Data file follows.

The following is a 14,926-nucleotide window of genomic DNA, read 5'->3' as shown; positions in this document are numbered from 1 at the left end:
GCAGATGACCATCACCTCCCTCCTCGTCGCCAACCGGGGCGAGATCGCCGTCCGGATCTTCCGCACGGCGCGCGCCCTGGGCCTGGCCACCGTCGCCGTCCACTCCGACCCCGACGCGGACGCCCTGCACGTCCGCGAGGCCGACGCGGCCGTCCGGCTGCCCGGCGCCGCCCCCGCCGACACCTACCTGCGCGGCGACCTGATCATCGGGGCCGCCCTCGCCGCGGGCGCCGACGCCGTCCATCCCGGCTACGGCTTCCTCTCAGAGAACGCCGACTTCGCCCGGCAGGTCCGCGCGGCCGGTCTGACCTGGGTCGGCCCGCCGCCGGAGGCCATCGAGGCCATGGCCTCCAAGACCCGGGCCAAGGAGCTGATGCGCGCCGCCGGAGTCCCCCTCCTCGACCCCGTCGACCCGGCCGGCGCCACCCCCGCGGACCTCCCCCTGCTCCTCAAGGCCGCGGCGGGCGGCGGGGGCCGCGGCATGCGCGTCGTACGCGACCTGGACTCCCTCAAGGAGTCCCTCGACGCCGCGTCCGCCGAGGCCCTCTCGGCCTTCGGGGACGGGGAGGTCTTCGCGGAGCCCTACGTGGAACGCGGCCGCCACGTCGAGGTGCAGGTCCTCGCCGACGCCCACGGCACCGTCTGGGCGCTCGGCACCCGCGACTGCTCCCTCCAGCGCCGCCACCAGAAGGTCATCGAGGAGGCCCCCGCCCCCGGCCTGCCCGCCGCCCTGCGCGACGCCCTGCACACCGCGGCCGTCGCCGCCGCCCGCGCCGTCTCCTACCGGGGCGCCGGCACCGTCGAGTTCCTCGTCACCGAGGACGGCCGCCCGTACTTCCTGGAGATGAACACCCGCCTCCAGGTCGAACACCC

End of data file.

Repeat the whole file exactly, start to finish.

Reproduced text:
The following is a 14,926-nucleotide window of genomic DNA, read 5'->3' as shown; positions in this document are numbered from 1 at the left end:
GCAGATGACCATCACCTCCCTCCTCGTCGCCAACCGGGGCGAGATCGCCGTCCGGATCTTCCGCACGGCGCGCGCCCTGGGCCTGGCCACCGTCGCCGTCCACTCCGACCCCGACGCGGACGCCCTGCACGTCCGCGAGGCCGACGCGGCCGTCCGGCTGCCCGGCGCCGCCCCCGCCGACACCTACCTGCGCGGCGACCTGATCATCGGGGCCGCCCTCGCCGCGGGCGCCGACGCCGTCCATCCCGGCTACGGCTTCCTCTCAGAGAACGCCGACTTCGCCCGGCAGGTCCGCGCGGCCGGTCTGACCTGGGTCGGCCCGCCGCCGGAGGCCATCGAGGCCATGGCCTCCAAGACCCGGGCCAAGGAGCTGATGCGCGCCGCCGGAGTCCCCCTCCTCGACCCCGTCGACCCGGCCGGCGCCACCCCCGCGGACCTCCCCCTGCTCCTCAAGGCCGCGGCGGGCGGCGGGGGCCGCGGCATGCGCGTCGTACGCGACCTGGACTCCCTCAAGGAGTCCCTCGACGCCGCGTCCGCCGAGGCCCTCTCGGCCTTCGGGGACGGGGAGGTCTTCGCGGAGCCCTACGTGGAACGCGGCCGCCACGTCGAGGTGCAGGTCCTCGCCGACGCCCACGGCACCGTCTGGGCGCTCGGCACCCGCGACTGCTCCCTCCAGCGCCGCCACCAGAAGGTCATCGAGGAGGCCCCCGCCCCCGGCCTGCCCGCCGCCCTGCGCGACGCCCTGCACACCGCGGCCGTCGCCGCCGCCCGCGCCGTCTCCTACCGGGGCGCCGGCACCGTCGAGTTCCTCGTCACCGAGGACGGCCGCCCGTACTTCCTGGAGATGAACACCCGCCTCCAGGTCGAACACCC